I ended up having to relocate to my fathers after another neighbour threatened me, for reasons unrelated.

I went for a holiday to my old town and it was good to see familiar faces. To be called sister and meet new people. My friend set me up with an South Sudanese man and we planned for him to visit me. I relapsed at home and became delusional thinking my father would say something racist to him or White Supremacists would attack him and told him not to visit.

I went to the pub one night and ordered a glass of “sweet white” and a Black guy at the bar said “How about a sweet Black instead” I thought it was funny and we started talking. Then some white guys came along and they started say “Nigger” and the Black guy was going “Fuck these White Cunts” and I started to panic. I was petrified. The White guys left and the other guy was pretty drunk and I decided to leave because I had to drive home.

I was living with my dad last year and he would say racist things and I would argue. I relapsed again and ended up in hospital. I was ranting and raving and screaming at people “White Cunts” whenever I went out for a cigarette. I told the hospital I couldn’t live with my dad and they found me temporary accommodation.

I started exploring things online and recognized there were whole communities talking about racism and white supremacists affects in society. I started to take notice and learn.

I was watching the news and the shooting of Philando Castile was broadcast and then I saw there was a Black Lives Matter protest in Brisbane so I went. After the protest the organizers told the crowd that there White Supremacists in the city and that we should be careful. I felt sick. I relapsed shortly afterward and the major theme of my psychosis was White Supremacists.

A new guy moved into the trasitional housing I was living in and we were talking one day. We said we both liked rap and he was trying to say it was ok to use the N word and I argued with him. He started telling me he used to be a Nazi and a Romper Stomper. He said he wasn’t anymore but I told him that it scared me and I didn’t want to talk to him anymore. Our other housemate was mixed Aboriginal/Asian and I told her and she said she didn’t want to come back to the house if he was there. We told staff and eventually they found him accommodation elsewhere.

I’ve got my own place now and I recently had a fling with a Sudanese man. He is a security guard and he told me how people approach him at work asking to touch his skin and hair. I was telling my mother and she said “What’s wrong with that?” I told her it’s racist. She objected. I told her she doesn’t get to decide what is and isn’t racist.

I recently wrote on Facebook about how I thought it was beautiful that totems ensure the continued survival of certain species of animal because a group of people aren’t allowed to eat them. My Koori friend took offense saying that her people didn’t need to be validated. I apologized and offered to remove the post but she told me not to delete what I created and that I shouldn’t question what I know. I ended up deleting the post anyway in hopes not to offend anyone else.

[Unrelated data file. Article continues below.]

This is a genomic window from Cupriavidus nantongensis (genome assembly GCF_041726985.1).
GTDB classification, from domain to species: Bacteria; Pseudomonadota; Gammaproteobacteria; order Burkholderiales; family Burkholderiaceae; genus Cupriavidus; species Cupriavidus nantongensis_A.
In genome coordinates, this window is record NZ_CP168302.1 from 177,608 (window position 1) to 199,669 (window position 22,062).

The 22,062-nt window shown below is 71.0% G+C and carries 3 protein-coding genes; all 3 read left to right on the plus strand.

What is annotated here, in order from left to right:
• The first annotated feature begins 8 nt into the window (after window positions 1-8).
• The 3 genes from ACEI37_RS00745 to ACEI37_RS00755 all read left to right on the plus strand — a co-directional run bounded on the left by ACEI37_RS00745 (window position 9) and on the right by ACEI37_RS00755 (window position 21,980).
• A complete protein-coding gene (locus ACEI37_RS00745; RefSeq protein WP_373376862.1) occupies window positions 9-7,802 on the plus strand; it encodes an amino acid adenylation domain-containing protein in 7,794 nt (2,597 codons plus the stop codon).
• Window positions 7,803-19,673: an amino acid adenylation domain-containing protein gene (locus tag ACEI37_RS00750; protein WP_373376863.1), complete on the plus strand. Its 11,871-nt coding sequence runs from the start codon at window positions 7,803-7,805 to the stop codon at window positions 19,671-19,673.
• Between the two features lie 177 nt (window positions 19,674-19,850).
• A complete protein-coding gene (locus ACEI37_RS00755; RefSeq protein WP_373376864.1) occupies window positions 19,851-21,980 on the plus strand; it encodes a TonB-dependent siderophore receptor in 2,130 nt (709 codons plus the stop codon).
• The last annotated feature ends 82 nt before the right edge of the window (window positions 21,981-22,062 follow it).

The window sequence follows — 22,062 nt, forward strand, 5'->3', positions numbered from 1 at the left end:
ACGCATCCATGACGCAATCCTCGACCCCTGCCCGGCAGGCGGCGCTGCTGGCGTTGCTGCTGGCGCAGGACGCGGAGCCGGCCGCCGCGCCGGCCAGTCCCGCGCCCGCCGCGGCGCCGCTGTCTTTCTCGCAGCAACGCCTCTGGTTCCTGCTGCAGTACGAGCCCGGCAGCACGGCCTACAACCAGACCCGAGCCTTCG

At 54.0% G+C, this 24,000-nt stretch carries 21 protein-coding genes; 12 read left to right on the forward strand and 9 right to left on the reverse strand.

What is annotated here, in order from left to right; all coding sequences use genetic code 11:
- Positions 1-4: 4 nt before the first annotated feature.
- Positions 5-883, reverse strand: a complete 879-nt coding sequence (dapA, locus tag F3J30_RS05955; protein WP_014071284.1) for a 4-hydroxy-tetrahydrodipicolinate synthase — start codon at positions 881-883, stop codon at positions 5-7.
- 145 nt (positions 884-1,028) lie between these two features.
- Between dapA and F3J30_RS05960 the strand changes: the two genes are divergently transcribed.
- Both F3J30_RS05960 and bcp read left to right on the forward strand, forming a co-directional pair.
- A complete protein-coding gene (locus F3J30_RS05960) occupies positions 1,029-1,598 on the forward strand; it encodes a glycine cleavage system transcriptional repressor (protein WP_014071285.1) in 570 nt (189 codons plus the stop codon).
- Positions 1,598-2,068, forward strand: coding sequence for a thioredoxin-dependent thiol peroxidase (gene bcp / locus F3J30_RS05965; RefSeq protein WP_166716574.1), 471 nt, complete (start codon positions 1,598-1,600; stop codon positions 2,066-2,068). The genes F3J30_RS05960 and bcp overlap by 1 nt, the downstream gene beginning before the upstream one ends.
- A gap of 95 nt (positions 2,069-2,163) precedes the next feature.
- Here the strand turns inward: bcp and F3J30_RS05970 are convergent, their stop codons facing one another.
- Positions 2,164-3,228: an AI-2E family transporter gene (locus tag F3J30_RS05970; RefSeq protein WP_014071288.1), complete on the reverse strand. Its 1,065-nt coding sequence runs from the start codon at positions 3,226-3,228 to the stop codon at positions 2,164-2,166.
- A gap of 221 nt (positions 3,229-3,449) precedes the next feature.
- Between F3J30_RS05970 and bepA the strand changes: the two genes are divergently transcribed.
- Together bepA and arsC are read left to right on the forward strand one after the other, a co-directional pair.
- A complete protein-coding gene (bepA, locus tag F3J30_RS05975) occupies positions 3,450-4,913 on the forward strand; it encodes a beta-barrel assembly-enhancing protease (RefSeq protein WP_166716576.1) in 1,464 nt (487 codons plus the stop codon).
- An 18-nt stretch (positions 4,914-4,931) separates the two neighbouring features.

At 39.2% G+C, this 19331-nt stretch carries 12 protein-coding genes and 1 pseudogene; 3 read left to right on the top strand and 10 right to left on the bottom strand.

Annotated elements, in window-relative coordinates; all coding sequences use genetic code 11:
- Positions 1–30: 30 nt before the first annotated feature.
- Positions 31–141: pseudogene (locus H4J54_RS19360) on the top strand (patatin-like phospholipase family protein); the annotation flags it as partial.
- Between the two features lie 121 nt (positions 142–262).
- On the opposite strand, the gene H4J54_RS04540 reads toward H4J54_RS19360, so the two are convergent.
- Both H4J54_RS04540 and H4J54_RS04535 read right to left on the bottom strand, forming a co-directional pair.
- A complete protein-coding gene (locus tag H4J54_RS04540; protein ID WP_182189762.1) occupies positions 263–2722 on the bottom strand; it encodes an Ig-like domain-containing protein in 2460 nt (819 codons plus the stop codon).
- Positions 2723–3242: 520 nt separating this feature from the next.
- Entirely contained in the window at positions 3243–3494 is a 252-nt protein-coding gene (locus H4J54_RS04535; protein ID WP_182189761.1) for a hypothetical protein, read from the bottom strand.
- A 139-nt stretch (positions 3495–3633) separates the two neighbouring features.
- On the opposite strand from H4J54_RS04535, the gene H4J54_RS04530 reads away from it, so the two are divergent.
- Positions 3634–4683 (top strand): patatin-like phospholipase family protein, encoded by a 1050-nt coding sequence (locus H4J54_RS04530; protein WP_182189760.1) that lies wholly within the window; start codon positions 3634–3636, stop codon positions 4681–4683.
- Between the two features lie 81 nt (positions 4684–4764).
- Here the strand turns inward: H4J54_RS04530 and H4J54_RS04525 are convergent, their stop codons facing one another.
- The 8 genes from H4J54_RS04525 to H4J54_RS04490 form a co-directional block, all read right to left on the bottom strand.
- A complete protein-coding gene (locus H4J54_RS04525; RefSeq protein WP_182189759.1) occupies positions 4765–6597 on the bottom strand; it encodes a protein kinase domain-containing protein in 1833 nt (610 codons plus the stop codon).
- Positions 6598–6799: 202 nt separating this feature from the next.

I tried online dating and met a guy who said he was an American rapper living in Australia. I told him I’m conscious about what I choose to listen to nowdays and he gave me a link to some of his music. He claimed to have worked with Brand Nubian. He identified as white initially. I simply bought up my interest in identifying cultural appropriation being I am poet and have only rapped on the mic once when I was 17. He thought I was accusing him of being a culture vulture and I told him I wasn’t. He said he was Native American and I accepted that. I shared with him an article I wrote about combatting White Supremacy and he said he disagreed with a few points. I accepted that but he continued to argue with me pointing out Black on Black crime and the such. Then because I didn’t feed into his dialogue he accused me of being angry when I was calmly discussing my beliefs. I don’t know what to make of all that.I just disengaged from him.

I’m still learning how to not only identify my and others racism, privilege and cultural appropriation but I’m also trying to learn how to combat it without relapsing. People often use my mental illness as a means to disempower me, trying to convince me that I’m being delusional when I have every right to be paranoid. Being I have a lot to learn I can appreciate that I have lived experience to identify many aspects. I can also recognize that my experiences pale in comparison to People of Colour and how on face value I’m not threatened or at risk as much as others. I find it hard to socialize with anybody due to my anxiety but feel particularly at risk around white people never knowing when, if I speak up, if I am going to encounter physical harm for my beliefs. That said, I hope to learn more and continue to advocate against racism.

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Old June 28th, 2017, 10:08 AM   #10
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Racism isn't dumb allways then allways clearly pure class.